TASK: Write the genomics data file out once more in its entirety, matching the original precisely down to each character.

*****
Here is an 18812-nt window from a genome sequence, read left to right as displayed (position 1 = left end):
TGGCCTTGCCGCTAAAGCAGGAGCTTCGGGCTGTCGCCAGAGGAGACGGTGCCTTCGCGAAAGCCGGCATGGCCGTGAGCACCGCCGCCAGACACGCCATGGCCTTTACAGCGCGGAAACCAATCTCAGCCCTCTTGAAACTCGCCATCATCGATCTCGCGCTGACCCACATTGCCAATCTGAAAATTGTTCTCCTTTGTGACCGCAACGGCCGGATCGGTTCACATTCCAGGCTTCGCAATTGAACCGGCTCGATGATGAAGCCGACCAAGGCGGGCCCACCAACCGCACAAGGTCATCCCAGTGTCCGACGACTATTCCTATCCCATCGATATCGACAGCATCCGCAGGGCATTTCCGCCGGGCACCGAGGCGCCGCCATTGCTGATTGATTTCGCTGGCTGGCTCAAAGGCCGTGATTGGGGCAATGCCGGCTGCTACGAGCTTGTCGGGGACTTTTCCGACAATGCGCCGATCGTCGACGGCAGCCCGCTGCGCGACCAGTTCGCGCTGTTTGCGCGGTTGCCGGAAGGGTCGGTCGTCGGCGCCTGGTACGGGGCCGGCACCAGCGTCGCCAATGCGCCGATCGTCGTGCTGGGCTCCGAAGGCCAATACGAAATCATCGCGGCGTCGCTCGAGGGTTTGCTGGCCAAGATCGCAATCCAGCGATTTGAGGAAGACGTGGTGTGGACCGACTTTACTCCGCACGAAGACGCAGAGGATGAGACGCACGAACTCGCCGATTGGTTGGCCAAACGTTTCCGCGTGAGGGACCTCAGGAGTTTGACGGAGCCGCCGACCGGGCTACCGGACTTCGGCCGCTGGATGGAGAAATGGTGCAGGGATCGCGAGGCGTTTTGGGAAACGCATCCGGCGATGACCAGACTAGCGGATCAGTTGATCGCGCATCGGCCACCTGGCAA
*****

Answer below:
Here is an 18812-nt window from a genome sequence, read left to right as displayed (position 1 = left end):
TGGCCTTGCCGCTAAAGCAGGAGCTTCGGGCTGTCGCCAGAGGAGACGGTGCCTTCGCGAAAGCCGGCATGGCCGTGAGCACCGCCGCCAGACACGCCATGGCCTTTACAGCGCGGAAACCAATCTCAGCCCTCTTGAAACTCGCCATCATCGATCTCGCGCTGACCCACATTGCCAATCTGAAAATTGTTCTCCTTTGTGACCGCAACGGCCGGATCGGTTCACATTCCAGGCTTCGCAATTGAACCGGCTCGATGATGAAGCCGACCAAGGCGGGCCCACCAACCGCACAAGGTCATCCCAGTGTCCGACGACTATTCCTATCCCATCGATATCGACAGCATCCGCAGGGCATTTCCGCCGGGCACCGAGGCGCCGCCATTGCTGATTGATTTCGCTGGCTGGCTCAAAGGCCGTGATTGGGGCAATGCCGGCTGCTACGAGCTTGTCGGGGACTTTTCCGACAATGCGCCGATCGTCGACGGCAGCCCGCTGCGCGACCAGTTCGCGCTGTTTGCGCGGTTGCCGGAAGGGTCGGTCGTCGGCGCCTGGTACGGGGCCGGCACCAGCGTCGCCAATGCGCCGATCGTCGTGCTGGGCTCCGAAGGCCAATACGAAATCATCGCGGCGTCGCTCGAGGGTTTGCTGGCCAAGATCGCAATCCAGCGATTTGAGGAAGACGTGGTGTGGACCGACTTTACTCCGCACGAAGACGCAGAGGATGAGACGCACGAACTCGCCGATTGGTTGGCCAAACGTTTCCGCGTGAGGGACCTCAGGAGTTTGACGGAGCCGCCGACCGGGCTACCGGACTTCGGCCGCTGGATGGAGAAATGGTGCAGGGATCGCGAGGCGTTTTGGGAAACGCATCCGGCGATGACCAGACTAGCGGATCAGTTGATCGCGCATCGGCCACCTGGCAA